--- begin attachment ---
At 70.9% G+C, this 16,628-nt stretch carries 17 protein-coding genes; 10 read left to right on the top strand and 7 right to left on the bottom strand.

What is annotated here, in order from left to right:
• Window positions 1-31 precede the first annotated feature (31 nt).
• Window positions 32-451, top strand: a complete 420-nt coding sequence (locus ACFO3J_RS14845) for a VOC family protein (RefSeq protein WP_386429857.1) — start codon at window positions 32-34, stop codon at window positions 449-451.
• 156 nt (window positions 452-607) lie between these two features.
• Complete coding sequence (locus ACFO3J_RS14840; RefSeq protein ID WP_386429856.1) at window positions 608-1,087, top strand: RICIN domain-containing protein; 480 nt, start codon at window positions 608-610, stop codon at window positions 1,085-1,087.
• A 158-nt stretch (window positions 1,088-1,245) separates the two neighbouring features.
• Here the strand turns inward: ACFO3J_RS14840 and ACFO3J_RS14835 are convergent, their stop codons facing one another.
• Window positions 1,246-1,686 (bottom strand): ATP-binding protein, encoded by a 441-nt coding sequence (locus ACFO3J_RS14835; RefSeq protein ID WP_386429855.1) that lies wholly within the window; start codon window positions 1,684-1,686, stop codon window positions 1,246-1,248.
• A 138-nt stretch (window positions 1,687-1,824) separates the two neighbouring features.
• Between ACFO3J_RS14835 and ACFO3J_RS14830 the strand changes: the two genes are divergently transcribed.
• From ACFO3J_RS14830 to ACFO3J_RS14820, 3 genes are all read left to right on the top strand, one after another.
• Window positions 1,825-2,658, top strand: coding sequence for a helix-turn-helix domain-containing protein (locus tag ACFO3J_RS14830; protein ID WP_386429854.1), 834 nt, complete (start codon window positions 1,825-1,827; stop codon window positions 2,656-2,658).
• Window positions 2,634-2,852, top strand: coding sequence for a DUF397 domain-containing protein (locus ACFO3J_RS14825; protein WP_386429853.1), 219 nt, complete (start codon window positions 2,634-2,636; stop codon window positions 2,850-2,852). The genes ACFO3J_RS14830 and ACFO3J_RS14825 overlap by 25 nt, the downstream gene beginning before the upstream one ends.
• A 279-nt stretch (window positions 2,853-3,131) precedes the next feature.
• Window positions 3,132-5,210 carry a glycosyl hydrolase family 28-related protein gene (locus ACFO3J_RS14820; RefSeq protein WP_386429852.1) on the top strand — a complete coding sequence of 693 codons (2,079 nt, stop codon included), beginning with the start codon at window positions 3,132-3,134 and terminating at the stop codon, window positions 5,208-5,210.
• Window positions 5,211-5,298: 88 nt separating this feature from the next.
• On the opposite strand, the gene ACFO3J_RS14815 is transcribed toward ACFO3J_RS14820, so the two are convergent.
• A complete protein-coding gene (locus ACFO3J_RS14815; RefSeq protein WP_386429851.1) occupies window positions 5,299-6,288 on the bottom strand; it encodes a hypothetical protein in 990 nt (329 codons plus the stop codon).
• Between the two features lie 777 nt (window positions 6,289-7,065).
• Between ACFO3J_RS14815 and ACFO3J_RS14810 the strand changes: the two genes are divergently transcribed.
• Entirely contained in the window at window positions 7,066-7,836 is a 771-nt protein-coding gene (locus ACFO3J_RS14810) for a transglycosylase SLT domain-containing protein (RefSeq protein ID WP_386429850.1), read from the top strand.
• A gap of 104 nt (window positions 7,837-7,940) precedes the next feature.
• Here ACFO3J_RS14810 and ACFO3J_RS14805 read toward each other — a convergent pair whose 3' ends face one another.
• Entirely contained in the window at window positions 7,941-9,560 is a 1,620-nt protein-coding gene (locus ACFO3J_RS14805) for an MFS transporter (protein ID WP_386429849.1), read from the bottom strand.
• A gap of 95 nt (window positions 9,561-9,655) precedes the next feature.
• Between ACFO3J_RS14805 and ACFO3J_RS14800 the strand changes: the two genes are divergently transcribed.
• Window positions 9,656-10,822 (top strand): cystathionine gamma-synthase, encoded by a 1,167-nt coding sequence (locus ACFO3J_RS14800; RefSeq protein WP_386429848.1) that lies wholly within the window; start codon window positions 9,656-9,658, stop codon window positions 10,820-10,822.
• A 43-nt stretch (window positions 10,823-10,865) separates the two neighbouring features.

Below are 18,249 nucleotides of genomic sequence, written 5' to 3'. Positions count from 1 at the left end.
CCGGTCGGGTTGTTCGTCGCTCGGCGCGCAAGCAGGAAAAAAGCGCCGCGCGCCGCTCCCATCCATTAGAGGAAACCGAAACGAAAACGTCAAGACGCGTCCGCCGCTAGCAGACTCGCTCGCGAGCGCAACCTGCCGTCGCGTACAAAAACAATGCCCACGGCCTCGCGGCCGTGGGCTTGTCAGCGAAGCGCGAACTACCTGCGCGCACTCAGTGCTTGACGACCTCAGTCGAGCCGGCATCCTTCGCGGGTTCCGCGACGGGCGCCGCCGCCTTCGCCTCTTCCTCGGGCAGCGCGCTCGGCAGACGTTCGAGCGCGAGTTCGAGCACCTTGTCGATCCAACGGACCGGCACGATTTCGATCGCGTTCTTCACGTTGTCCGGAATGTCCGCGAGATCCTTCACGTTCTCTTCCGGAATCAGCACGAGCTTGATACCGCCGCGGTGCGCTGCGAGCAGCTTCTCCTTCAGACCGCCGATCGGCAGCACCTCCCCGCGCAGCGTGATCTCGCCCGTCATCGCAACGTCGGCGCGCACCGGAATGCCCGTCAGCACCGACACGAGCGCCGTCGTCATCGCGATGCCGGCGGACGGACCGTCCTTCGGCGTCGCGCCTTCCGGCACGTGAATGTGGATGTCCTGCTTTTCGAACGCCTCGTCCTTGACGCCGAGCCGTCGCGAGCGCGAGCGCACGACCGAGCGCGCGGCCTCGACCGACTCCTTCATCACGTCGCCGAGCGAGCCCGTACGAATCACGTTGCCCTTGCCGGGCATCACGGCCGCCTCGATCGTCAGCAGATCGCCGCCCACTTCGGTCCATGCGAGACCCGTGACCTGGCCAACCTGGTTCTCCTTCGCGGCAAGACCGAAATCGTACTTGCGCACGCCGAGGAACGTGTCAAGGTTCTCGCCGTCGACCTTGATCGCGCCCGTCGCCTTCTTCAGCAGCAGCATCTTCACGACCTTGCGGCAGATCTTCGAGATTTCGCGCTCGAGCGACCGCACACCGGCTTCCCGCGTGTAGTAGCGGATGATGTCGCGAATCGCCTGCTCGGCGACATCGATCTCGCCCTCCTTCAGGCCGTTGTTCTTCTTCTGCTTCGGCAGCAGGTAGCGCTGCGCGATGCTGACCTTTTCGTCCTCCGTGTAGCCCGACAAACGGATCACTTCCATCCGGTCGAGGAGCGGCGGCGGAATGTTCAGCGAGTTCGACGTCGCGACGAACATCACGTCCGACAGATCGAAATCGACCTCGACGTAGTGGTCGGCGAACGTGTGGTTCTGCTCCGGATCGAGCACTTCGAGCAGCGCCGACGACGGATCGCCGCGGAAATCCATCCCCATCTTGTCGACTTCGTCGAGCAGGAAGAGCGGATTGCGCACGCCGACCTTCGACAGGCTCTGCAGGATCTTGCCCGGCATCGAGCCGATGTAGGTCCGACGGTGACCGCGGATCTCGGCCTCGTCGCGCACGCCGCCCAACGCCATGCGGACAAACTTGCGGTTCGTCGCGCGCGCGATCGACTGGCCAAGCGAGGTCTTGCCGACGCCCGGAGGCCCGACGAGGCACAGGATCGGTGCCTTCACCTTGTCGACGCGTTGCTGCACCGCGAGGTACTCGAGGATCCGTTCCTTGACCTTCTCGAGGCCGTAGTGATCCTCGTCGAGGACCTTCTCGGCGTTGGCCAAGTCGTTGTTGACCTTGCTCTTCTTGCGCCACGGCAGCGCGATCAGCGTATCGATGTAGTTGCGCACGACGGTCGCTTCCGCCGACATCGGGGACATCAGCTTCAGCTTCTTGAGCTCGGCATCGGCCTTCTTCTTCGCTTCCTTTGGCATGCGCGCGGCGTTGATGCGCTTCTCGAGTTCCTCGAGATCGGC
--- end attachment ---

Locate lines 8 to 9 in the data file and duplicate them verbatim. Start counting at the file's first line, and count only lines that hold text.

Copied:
• Here the strand turns inward: ACFO3J_RS14840 and ACFO3J_RS14835 are convergent, their stop codons facing one another.
• Window positions 1,246-1,686 (bottom strand): ATP-binding protein, encoded by a 441-nt coding sequence (locus ACFO3J_RS14835; RefSeq protein ID WP_386429855.1) that lies wholly within the window; start codon window positions 1,684-1,686, stop codon window positions 1,246-1,248.